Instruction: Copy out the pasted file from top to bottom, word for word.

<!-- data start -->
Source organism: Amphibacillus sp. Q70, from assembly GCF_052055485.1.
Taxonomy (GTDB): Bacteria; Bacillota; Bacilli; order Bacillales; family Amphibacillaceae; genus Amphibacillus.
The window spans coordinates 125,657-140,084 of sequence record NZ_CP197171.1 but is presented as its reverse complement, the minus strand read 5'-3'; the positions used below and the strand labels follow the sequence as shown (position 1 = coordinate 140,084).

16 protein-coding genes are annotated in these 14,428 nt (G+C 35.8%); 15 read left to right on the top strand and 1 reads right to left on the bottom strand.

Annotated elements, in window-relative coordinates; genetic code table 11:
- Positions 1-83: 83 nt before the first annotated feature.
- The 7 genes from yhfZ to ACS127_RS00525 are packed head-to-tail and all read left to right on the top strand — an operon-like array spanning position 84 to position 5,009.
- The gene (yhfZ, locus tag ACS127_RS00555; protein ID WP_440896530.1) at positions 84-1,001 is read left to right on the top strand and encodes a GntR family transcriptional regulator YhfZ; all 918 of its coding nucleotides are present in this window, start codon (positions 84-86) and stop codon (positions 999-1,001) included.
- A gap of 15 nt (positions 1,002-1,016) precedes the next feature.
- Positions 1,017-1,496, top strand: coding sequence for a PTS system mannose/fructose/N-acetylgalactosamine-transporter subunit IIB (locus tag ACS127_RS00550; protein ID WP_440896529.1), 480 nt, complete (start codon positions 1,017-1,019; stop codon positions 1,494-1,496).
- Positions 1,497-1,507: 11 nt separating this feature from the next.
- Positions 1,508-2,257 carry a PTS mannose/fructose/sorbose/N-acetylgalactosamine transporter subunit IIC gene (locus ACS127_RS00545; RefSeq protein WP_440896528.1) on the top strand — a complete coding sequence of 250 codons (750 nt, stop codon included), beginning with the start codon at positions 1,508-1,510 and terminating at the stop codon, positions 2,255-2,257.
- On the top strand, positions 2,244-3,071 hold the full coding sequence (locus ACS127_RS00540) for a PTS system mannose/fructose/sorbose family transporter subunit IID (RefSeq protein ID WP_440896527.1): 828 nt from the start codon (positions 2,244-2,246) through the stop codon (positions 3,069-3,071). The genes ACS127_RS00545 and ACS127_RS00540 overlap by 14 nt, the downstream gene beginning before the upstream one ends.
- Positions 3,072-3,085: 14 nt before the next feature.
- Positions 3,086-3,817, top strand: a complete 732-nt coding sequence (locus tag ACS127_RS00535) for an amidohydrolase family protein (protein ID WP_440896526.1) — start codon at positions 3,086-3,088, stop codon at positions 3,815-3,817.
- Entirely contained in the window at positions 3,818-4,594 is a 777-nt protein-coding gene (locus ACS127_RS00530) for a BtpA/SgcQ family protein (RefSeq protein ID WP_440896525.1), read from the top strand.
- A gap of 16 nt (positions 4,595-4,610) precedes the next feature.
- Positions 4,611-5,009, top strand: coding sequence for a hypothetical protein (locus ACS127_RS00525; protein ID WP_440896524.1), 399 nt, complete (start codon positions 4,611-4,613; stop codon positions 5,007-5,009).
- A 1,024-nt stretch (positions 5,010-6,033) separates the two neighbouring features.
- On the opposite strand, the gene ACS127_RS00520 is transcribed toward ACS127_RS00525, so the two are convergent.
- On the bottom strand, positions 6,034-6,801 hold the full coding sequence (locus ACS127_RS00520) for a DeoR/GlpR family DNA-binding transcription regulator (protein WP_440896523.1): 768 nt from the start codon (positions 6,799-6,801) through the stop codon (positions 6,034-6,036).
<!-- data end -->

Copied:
Source organism: Amphibacillus sp. Q70, from assembly GCF_052055485.1.
Taxonomy (GTDB): Bacteria; Bacillota; Bacilli; order Bacillales; family Amphibacillaceae; genus Amphibacillus.
The window spans coordinates 125,657-140,084 of sequence record NZ_CP197171.1 but is presented as its reverse complement, the minus strand read 5'-3'; the positions used below and the strand labels follow the sequence as shown (position 1 = coordinate 140,084).

16 protein-coding genes are annotated in these 14,428 nt (G+C 35.8%); 15 read left to right on the top strand and 1 reads right to left on the bottom strand.

Annotated elements, in window-relative coordinates; genetic code table 11:
- Positions 1-83: 83 nt before the first annotated feature.
- The 7 genes from yhfZ to ACS127_RS00525 are packed head-to-tail and all read left to right on the top strand — an operon-like array spanning position 84 to position 5,009.
- The gene (yhfZ, locus tag ACS127_RS00555; protein ID WP_440896530.1) at positions 84-1,001 is read left to right on the top strand and encodes a GntR family transcriptional regulator YhfZ; all 918 of its coding nucleotides are present in this window, start codon (positions 84-86) and stop codon (positions 999-1,001) included.
- A gap of 15 nt (positions 1,002-1,016) precedes the next feature.
- Positions 1,017-1,496, top strand: coding sequence for a PTS system mannose/fructose/N-acetylgalactosamine-transporter subunit IIB (locus tag ACS127_RS00550; protein ID WP_440896529.1), 480 nt, complete (start codon positions 1,017-1,019; stop codon positions 1,494-1,496).
- Positions 1,497-1,507: 11 nt separating this feature from the next.
- Positions 1,508-2,257 carry a PTS mannose/fructose/sorbose/N-acetylgalactosamine transporter subunit IIC gene (locus ACS127_RS00545; RefSeq protein WP_440896528.1) on the top strand — a complete coding sequence of 250 codons (750 nt, stop codon included), beginning with the start codon at positions 1,508-1,510 and terminating at the stop codon, positions 2,255-2,257.
- On the top strand, positions 2,244-3,071 hold the full coding sequence (locus ACS127_RS00540) for a PTS system mannose/fructose/sorbose family transporter subunit IID (RefSeq protein ID WP_440896527.1): 828 nt from the start codon (positions 2,244-2,246) through the stop codon (positions 3,069-3,071). The genes ACS127_RS00545 and ACS127_RS00540 overlap by 14 nt, the downstream gene beginning before the upstream one ends.
- Positions 3,072-3,085: 14 nt before the next feature.
- Positions 3,086-3,817, top strand: a complete 732-nt coding sequence (locus tag ACS127_RS00535) for an amidohydrolase family protein (protein ID WP_440896526.1) — start codon at positions 3,086-3,088, stop codon at positions 3,815-3,817.
- Entirely contained in the window at positions 3,818-4,594 is a 777-nt protein-coding gene (locus ACS127_RS00530) for a BtpA/SgcQ family protein (RefSeq protein ID WP_440896525.1), read from the top strand.
- A gap of 16 nt (positions 4,595-4,610) precedes the next feature.
- Positions 4,611-5,009, top strand: coding sequence for a hypothetical protein (locus ACS127_RS00525; protein ID WP_440896524.1), 399 nt, complete (start codon positions 4,611-4,613; stop codon positions 5,007-5,009).
- A 1,024-nt stretch (positions 5,010-6,033) separates the two neighbouring features.
- On the opposite strand, the gene ACS127_RS00520 is transcribed toward ACS127_RS00525, so the two are convergent.
- On the bottom strand, positions 6,034-6,801 hold the full coding sequence (locus ACS127_RS00520) for a DeoR/GlpR family DNA-binding transcription regulator (protein WP_440896523.1): 768 nt from the start codon (positions 6,799-6,801) through the stop codon (positions 6,034-6,036).